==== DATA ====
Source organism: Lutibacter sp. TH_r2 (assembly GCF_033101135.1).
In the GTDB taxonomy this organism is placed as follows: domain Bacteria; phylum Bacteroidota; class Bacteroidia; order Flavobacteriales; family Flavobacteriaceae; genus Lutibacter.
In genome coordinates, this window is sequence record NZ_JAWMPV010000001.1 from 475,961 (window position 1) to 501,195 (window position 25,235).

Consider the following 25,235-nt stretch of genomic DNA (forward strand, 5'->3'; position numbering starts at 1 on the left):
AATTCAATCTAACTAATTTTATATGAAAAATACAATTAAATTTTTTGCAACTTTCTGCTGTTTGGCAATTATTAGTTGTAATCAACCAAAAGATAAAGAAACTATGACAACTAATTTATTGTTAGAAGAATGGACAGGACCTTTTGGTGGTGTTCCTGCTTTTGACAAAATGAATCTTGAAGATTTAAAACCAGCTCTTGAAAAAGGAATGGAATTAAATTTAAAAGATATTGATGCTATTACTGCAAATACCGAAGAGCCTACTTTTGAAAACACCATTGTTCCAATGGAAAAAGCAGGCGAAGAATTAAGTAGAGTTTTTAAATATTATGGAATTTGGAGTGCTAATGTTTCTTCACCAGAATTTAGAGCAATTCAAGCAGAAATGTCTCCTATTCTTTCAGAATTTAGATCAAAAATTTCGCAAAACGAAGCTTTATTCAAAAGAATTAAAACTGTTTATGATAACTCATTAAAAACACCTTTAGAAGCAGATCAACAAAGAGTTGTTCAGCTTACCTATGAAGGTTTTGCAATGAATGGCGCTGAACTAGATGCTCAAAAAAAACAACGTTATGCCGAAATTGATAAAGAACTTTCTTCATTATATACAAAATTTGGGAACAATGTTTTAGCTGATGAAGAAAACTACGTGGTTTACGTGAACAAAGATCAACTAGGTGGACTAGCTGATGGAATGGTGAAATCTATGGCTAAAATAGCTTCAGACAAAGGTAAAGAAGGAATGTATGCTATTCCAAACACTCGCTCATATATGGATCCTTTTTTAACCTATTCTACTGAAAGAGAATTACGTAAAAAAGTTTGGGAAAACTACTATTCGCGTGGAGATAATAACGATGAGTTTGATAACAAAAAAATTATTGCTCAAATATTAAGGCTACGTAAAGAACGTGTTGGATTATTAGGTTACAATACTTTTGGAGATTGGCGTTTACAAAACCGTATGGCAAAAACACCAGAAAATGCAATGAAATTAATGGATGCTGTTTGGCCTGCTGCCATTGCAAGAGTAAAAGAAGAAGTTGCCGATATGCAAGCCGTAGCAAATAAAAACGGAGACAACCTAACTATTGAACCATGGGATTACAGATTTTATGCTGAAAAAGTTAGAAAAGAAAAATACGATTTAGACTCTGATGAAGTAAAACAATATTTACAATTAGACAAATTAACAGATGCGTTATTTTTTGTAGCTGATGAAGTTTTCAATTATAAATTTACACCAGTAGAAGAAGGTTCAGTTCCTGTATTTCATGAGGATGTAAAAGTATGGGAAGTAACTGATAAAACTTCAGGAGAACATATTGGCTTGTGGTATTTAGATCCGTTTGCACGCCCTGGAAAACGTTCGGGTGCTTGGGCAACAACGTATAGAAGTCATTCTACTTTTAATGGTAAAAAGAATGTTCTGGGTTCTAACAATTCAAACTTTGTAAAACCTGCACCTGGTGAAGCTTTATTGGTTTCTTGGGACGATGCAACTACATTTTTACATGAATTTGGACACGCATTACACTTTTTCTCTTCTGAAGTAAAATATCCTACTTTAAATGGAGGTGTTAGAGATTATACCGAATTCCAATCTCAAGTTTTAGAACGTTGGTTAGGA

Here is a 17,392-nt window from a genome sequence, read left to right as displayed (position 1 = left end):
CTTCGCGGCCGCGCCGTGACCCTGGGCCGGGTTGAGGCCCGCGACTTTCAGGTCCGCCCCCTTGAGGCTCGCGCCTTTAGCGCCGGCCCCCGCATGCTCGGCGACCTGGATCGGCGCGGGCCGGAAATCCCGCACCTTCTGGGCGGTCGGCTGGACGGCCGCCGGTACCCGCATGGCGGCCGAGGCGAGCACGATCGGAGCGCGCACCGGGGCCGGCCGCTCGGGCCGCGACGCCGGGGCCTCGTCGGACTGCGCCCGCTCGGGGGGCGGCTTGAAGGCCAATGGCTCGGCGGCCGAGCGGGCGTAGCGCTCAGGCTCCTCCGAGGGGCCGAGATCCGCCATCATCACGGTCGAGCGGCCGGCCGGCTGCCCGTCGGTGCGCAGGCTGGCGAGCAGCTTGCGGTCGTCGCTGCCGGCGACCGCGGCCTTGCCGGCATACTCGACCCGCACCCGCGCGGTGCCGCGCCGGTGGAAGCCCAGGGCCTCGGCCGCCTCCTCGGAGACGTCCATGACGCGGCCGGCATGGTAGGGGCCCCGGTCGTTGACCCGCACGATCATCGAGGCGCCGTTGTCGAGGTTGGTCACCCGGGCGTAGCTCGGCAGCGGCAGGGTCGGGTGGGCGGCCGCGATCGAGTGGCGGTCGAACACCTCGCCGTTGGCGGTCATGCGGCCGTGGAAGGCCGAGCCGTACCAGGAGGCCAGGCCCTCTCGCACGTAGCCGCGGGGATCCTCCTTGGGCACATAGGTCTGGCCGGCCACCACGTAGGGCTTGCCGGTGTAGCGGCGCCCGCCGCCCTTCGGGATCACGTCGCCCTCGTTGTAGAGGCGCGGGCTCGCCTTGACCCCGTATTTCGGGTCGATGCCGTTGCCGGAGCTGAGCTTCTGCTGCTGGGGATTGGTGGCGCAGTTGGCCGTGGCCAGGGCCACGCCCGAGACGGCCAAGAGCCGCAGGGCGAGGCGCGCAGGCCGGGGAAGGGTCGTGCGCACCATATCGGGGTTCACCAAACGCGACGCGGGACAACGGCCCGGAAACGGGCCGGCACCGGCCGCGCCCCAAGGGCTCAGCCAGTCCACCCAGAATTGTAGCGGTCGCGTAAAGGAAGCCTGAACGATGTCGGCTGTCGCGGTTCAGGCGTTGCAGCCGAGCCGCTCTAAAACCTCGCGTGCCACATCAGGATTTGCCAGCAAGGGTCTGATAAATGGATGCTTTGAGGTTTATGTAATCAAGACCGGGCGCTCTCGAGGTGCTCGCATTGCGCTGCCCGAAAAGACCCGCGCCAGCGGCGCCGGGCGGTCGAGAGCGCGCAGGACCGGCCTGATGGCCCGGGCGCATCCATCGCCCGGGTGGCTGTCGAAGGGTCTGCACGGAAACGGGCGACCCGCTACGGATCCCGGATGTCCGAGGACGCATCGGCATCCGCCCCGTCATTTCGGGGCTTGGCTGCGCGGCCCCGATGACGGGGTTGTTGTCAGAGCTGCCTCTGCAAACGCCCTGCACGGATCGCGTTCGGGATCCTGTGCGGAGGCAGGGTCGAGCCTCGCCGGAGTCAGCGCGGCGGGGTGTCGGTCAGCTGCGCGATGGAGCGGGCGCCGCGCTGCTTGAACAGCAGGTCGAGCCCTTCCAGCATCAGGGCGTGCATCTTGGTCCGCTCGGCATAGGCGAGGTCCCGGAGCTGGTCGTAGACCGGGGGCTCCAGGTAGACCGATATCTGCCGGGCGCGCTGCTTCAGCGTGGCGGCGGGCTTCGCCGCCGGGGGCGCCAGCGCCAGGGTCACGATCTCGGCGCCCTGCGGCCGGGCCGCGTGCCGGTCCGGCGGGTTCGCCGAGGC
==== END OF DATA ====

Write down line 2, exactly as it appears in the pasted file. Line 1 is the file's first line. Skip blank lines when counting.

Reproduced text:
In the GTDB taxonomy this organism is placed as follows: domain Bacteria; phylum Bacteroidota; class Bacteroidia; order Flavobacteriales; family Flavobacteriaceae; genus Lutibacter.